House Energy and Commerce Committee Unanimously Approves 21st Century Cures Bill

Today the House Energy and Commerce Committee approved H.R. 6, the “21st Century Cures Act,” by a bipartisan, unanimous 51-0 vote. This major legislation is intended to accelerate the pace of medical cures in the United States through a variety of reforms addressing drug and device development and approval, clinical trial design, research funding, interoperability of health technology, and other issues  It also would exclude journals, reprints, and other education-related items and payments from Physician Payment Sunshine Act reporting.

During markup, the panel approved an amendment offered by Chairman Upton making a number of policy revisions and offsets, including, among other things, provisions that:

  • Limit Medicaid durable medical equipment reimbursement rates to Medicare fee-for-service rates applicable in the state, effective January 1, 2020;
  • Make various changes to Medicare imaging reimbursement policy, including modification of Medicare physician fee schedule and outpatient prospective payment system payments to incentivize the transition from traditional x-ray imaging to digital radiography (with payment reductions for the use of non-digital technology) and a requirement that the Secretary conduct an empirical analysis before applying the multiple procedure payment reduction to the professional component of imaging services;
  • Implement OIG recommendation to delay certain Medicare Part D prescription drug plan prepayments;
  • Establish a Cures Innovation Fund equal to $110 million for each of fiscal years 2016 through 2020; and
  • Exempt certain FDA user fees from sequestration.

The bill now moves on to the full House.

OIG Examines Medicaid/Part D Drug Rebate Policy

The OIG has issued a report, Medicaid Rebates for Brand-Name Drugs Exceeded Part D Rebates by a Substantial Margin,” comparing statutory Medicaid rebate amounts for brand name drugs with rebates Part D plan sponsors negotiate with drug manufacturers for such drugs. Based on 2012 data, the OIG determined that total rebates under Medicaid were substantially higher than total rebates under Medicare Part D ($16.7 billion vs. $10.3 billion), even though Medicaid drug expenditures were much lower than Medicare Part D expenditures in 2012 ($35.7 billion vs. $66.5 billion). Rebates accounted for 47% of Medicaid expenditures in 2012, while rebates totaled 15% of Part D expenditures. The OIG also noted that more than half of Medicaid rebates owed by manufacturers for selected brand-name drugs were attributed to inflation-based add-on rebates. While recognizing the statutory limits on Part D rebate collection, the OIG recommends that “CMS and Congress to explore the costs and benefits of obtaining additional rebates under Part D,” potentially addressing beneficiaries eligible for both Medicare and Medicaid. “

CMS Updates Part D Prescribing Regulations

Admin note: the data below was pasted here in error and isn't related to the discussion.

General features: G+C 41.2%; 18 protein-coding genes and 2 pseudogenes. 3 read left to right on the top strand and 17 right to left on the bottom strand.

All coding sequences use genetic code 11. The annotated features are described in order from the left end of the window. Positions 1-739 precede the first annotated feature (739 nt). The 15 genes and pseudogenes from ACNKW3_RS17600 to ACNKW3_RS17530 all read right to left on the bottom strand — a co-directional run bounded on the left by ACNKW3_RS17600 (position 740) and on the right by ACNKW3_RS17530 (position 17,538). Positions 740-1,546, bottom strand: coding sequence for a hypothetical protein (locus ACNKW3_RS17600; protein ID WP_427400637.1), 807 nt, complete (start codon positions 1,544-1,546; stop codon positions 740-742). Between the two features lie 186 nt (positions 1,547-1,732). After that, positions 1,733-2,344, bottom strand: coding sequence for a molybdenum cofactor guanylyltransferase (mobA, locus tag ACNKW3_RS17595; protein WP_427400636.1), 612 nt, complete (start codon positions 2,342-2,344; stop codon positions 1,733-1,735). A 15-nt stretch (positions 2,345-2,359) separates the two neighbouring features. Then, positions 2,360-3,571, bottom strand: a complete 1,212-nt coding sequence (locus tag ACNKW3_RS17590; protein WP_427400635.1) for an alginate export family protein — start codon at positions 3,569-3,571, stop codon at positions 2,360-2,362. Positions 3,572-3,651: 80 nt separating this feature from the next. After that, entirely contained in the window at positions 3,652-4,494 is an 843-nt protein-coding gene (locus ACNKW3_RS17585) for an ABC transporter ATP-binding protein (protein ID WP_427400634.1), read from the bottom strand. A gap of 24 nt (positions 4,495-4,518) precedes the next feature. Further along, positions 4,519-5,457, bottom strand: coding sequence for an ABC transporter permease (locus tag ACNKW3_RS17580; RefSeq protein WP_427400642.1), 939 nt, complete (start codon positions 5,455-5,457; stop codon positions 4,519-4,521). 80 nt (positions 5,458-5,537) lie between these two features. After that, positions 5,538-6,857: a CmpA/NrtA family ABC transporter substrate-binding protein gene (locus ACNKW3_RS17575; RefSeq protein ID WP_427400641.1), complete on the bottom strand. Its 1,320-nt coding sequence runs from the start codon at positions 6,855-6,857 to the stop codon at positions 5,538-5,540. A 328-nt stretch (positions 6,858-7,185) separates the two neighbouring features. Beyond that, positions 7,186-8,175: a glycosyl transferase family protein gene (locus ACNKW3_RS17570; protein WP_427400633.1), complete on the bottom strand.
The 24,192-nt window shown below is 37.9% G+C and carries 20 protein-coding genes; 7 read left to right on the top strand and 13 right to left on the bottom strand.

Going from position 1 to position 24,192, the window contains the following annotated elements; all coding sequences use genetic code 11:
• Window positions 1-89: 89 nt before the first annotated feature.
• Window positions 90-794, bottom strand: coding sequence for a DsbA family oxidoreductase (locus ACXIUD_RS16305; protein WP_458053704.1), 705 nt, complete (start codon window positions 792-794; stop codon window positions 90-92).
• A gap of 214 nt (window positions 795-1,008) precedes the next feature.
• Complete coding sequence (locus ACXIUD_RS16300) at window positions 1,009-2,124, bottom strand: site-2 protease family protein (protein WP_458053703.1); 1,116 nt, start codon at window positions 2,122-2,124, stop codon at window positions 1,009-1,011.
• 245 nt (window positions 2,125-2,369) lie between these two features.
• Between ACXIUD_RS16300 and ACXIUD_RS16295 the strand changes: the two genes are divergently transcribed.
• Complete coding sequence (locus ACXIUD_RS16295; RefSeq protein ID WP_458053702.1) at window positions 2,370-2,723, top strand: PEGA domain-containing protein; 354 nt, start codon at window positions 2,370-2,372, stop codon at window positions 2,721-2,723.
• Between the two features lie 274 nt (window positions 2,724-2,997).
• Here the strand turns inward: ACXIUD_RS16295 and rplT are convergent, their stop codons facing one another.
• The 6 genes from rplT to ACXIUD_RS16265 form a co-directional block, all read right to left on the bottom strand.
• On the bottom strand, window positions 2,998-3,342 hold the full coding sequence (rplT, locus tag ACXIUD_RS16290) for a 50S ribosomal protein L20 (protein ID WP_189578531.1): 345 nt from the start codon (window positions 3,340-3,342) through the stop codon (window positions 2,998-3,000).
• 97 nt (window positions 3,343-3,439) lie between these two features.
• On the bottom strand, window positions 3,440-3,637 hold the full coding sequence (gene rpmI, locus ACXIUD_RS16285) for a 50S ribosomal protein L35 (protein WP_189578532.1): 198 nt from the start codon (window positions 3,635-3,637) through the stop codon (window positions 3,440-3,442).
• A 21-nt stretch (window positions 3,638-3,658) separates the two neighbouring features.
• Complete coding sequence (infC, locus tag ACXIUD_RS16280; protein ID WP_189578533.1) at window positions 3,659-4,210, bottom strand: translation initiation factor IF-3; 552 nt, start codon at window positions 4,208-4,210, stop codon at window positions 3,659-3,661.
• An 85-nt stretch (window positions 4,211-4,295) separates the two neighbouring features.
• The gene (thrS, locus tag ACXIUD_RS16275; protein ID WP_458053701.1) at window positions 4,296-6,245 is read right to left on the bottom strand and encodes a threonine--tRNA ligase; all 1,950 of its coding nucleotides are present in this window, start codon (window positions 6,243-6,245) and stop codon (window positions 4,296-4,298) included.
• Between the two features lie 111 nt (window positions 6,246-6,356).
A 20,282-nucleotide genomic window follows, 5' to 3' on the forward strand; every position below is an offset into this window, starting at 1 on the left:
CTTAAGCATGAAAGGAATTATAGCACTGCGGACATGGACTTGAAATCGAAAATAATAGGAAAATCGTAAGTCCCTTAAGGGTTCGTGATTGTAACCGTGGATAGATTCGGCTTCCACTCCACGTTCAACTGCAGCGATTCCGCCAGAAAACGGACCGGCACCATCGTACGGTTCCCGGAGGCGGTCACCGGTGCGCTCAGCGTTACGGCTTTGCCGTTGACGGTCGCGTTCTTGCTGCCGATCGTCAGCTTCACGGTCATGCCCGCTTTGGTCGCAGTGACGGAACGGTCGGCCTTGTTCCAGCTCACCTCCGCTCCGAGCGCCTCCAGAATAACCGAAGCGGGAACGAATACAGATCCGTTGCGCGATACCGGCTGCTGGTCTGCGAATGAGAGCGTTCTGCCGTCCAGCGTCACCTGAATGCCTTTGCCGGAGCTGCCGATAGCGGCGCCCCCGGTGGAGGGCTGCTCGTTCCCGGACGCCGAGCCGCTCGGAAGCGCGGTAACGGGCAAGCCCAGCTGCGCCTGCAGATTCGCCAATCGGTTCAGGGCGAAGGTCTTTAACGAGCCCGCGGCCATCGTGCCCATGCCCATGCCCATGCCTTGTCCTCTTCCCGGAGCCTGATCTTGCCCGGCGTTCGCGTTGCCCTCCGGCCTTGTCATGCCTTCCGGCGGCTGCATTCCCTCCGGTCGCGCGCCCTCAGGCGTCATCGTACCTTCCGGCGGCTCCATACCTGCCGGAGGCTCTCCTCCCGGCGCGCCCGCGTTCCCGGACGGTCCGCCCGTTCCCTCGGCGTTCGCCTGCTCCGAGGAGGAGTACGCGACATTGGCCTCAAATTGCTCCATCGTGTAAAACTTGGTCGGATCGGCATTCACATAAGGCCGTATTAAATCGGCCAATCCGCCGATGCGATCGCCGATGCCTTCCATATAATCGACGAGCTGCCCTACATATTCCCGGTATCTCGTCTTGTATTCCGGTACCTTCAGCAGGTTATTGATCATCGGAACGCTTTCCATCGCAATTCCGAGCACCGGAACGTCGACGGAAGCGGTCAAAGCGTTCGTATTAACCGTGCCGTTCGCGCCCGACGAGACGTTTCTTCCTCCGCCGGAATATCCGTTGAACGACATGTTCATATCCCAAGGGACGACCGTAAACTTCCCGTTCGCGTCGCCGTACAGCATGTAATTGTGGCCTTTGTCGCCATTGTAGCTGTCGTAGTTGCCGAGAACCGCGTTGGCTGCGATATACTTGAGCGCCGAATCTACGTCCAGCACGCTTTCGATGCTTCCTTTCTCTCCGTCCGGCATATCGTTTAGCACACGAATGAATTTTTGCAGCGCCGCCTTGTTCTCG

CMS published an interim final rule with comment period (IFC) on May 6, 2015 that modifies a previously-adopted regulatory requirement regarding qualifications to prescribe Part D drugs. By way of background, under a final rule published May 23, 2014, Part D sponsors must deny a pharmacy claim for a Part D drug if the physician or eligible professional who wrote the prescription is neither enrolled in nor validly opted-out of Medicare. CMS previously announced that it was not enforcing the enrollment requirement until December 2015 to allow additional time for Part D prescribers to enroll in or opt-out of Medicare.

CMS has subsequently learned that certain pharmacists and other provider types who do not meet the statutory definitions of “physician” or “eligible professional” to enroll in Medicare may prescribe drugs under state law, but their prescriptions would be denied under the CMS rule because the prescriber is neither enrolled in nor opted-out of Medicare. In response, the May 6 IFC provides that pharmacy claims and beneficiary requests for reimbursement for Medicare Part D prescriptions, written by prescribers other than physicians and eligible professionals who are permitted by state or other applicable law to prescribe medications, will not be rejected at the point of sale or denied by the plan if all other requirements are met. In addition, to mitigate potential interruptions to beneficiaries’ access to medications, the IFC requires Part D sponsors to cover a provisional supply of drugs (3 months) and provide beneficiaries with individualized written notice before denying a Part D claim or beneficiary request for reimbursement on the basis of a prescriber’s Medicare enrollment status. The IFC applies the enrollment policy effective January 1, 2016. Comments will be accepted until July 6, 2015.

CMS Releases 2016 Medicare Advantage/Part D Drug Plan Rates and Policies

CMS has released the 2016 Medicare Advantage (MA) and Part D Rate Announcement and Call Letter.  According to a CMS fact sheet, the final policies increase Medicare Advantage rates by 1.25% (compared to an earlier forecast of a 0.95% reduction), although considering coding trends the agency expects revenues to increase by 3.25%. In addition, CMS also, among other things, finalized proposed updates to the Part D risk adjustment model, required more public information on preferred cost sharing pharmacies, addressed plan requirements to maintain accurate provider directories, and discussed promoting valued-based payment models among health plans.

MedPAC Meeting on Medicare Policy (April 2-3, 2015)

 On April 2-3, 2015, the Medicare Payment Advisory Commission (MedPAC) is meeting to discuss various Medicare policy issues, including: hospital short stay policy; polypharmacy/multiple drug use (focusing on Part D opioid use); Medicare Part D risk sharing; measuring low-value care; using episode bundles to improve care efficiency (including potential refinements to the Medicare spending per beneficiary measure); bundling oncology services; and synchronizing Medicare policy across payment models.